Local News
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By Cécile Lucot
    Cécile Lucot has been living in St. Barths for 9 years. Originally from Bordeaux, this professional journalist has been the editor-in-chief of St-Barth Magazine for 6 years. She is he press agent for Jeet Singh and his rock group Dragonfly. She writes regularly for regional magazines such as Mer Caraïbes and Tropical, and once or twice a month presents a synthese of the local news on St. Barths Online.
  July 18th, 2003 - #3
  Summer Activities Underway
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  July 14, French “Independence Day” commemorates the storming of the Bastille on July 14, 1789 and the onset of the French Revolution. Many towns in France celebrate with a military parade and a reception at City Hall. St-Barth held its own traditional parade comprised of elected officials, local celebrities, and representatives of the municipal and state police in full-dress uniform. At 10:30am, the procession marched from the former City Hall to the War Memorial. Here the mayor made a short speech recalling the historic elements of this important day, and invited the forty-some people in attendance to join him at City Hall where a cocktail reception awaited them. By nine o’clock in the evening, a large crowd filled the streets of Gustavia to watch the fireworks that went off in the harbor beyond Public. Those who wanted to continue the celebration went over to the commercial dock in Public (since Quay General de Gaulle in Gustavia is under construction until November), where a dance featured the local band, RMI.
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  July 14 also marks the beginning of the islandŐs summer activities. Through August 25, the feast day of Saint Louis, patron saint of Corossol, each neighborhood organizes a weekend of festivities on the beach. Activities include various games for all ages, volleyball tournaments, regattas for traditional island sailboats, and in the late afternoon, dance concerts presented by young girls from the neighborhood before the awards ceremonies, fireworks, and a dance to cap off the evening.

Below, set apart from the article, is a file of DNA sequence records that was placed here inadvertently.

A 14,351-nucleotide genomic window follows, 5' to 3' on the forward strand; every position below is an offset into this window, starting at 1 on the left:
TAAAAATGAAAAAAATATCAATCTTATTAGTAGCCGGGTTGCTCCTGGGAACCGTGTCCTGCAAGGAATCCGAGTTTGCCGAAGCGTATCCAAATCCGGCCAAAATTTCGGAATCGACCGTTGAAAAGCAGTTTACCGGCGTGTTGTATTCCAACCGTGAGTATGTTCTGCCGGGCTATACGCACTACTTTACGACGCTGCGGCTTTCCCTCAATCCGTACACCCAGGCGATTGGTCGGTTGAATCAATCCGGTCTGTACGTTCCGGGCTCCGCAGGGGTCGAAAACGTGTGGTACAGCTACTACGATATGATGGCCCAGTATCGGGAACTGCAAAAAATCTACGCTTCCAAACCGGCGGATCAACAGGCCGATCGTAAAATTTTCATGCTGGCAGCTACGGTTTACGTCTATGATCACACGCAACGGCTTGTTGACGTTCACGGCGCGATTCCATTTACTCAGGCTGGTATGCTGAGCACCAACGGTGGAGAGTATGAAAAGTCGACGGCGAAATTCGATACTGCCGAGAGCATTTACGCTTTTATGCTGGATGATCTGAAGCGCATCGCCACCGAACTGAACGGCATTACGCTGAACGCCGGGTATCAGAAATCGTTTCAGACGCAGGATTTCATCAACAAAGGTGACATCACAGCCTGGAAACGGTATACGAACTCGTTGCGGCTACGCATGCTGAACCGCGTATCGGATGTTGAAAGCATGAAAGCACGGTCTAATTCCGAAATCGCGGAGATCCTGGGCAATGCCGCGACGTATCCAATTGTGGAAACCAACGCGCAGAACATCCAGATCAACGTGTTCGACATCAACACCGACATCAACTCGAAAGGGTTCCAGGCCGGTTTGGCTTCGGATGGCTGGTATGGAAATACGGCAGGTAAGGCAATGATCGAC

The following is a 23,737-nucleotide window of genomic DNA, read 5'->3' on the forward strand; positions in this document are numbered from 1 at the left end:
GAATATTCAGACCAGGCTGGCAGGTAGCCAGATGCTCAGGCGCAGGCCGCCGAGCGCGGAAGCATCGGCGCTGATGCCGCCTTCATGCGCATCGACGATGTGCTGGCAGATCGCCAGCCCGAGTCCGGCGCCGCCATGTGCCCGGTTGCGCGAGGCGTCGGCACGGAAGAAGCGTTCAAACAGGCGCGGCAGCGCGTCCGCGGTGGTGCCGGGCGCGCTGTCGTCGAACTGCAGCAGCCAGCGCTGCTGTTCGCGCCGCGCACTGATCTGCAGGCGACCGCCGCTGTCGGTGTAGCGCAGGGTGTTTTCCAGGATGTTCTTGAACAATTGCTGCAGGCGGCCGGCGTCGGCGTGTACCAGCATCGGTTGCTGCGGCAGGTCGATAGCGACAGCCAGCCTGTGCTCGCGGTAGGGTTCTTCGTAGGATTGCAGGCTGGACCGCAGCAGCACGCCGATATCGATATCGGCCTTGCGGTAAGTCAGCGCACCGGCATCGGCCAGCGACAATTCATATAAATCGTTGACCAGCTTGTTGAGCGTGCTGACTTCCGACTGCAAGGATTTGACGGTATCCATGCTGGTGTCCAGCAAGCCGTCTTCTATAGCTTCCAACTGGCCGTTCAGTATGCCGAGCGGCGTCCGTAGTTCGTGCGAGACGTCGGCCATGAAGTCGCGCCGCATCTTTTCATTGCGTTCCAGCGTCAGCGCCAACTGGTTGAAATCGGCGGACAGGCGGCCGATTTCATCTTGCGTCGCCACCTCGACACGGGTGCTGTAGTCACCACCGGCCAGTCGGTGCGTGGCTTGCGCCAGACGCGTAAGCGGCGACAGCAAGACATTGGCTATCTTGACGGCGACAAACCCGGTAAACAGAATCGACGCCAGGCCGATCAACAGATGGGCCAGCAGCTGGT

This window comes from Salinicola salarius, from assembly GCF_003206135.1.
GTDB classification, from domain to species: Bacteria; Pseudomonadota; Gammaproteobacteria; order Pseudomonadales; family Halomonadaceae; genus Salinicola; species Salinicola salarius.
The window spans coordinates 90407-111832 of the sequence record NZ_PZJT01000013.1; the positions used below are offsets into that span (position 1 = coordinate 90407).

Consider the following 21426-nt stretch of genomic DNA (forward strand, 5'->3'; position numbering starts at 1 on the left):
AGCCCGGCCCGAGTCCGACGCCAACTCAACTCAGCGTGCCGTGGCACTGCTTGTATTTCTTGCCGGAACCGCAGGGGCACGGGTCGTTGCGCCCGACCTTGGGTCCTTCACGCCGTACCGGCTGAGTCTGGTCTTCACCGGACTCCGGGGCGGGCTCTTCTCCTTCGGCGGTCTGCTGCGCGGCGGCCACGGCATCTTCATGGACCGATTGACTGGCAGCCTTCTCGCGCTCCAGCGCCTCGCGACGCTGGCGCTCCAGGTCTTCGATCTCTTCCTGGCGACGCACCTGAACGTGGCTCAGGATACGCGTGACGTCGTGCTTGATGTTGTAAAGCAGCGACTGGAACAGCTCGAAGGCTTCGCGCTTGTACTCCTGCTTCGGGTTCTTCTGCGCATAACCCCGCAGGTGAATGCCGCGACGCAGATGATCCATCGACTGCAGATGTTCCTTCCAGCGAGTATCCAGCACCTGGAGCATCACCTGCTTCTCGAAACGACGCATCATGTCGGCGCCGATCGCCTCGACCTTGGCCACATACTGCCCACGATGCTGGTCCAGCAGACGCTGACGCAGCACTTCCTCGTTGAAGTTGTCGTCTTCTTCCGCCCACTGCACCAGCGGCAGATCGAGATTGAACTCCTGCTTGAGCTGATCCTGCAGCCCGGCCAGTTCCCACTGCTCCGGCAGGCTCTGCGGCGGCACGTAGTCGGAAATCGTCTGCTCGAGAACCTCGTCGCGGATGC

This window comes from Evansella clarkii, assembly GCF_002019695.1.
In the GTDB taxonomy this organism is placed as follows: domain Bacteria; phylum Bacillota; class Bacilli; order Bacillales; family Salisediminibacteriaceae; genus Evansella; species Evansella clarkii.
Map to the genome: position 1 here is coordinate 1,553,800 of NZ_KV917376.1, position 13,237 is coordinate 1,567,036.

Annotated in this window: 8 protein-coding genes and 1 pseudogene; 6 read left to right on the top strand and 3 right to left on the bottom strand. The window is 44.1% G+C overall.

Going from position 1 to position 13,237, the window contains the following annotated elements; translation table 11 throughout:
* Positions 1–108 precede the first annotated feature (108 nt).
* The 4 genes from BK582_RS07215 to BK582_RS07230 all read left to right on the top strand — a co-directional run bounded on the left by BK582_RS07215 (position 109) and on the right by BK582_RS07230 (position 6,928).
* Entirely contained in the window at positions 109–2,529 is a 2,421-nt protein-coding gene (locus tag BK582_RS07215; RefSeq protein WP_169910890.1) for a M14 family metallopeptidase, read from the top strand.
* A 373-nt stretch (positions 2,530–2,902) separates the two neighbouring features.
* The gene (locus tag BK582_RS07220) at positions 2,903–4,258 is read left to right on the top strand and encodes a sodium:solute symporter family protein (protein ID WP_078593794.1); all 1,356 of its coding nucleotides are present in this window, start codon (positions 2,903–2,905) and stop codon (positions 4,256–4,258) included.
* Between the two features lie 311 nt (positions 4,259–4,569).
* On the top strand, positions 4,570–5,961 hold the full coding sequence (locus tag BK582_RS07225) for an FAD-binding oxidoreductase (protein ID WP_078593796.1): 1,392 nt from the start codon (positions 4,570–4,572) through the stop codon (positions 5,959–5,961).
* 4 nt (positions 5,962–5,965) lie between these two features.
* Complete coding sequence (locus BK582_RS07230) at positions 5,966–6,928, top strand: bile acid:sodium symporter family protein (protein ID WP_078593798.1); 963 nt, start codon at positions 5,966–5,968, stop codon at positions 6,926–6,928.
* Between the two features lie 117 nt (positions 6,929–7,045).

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  Another event traditionally held on a weekend in mid-July is the annual deep-sea fishing tournament organized by Christian Audebert. This year, for the 11th edition, there were 16 boats that participated: three from St-Martin, one from St-Maarten, four from Guadeloupe, one from Martinique, one from Anguilla and one from Florida, plus five from St-Barth. The two-day competition is followed by a picnic at Colombier where the fishermen enjoy the fish caught over the weekend. High seas and steady winds of 25 knots did not make for great fishing. The current record was set in 2000 when Arawak, a boat with from St-Martin, caught a marlin weighing 669 pounds, and remains unbeaten. A total of six marlin, the two largest of which weighed over 400 pounds, were caught, photographed, and released, as per the rules of this “tag and release” tournament.
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  Rain of ashes falls on St-Barth
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  Sunday morning, July 13, St-Barth and St-Martin awoke under a thin later of ash that came from the Soufrière of Montserrat. The ashes came from an eruption that took place Saturday night around 10:30pm. In the late afternoon, winds from the south of 60 kilometers per hour began blowing and carried the ash toward the northern islands of the Antilles. This unusual rain began to fall on Sunday at 3:00am, and continued for over 90 minute. Around 5:00am, the wind changed to the north, carrying the cloud toward the Virgin Islands. A few hours later, the tradewinds from the east returned. But all day Sunday, ashes were still suspended in the air, causing the airport to remain closed, and no planes were able to take off or land. As for the island’s residents, they spent two days cleaning their houses and gardens. The last time that ashes rained on St-Barth was on the morning of August 9, 1997; the Soufrière of Montserrat was the source of that ash as well.
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  More to Come
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  Cécile Lucot
  
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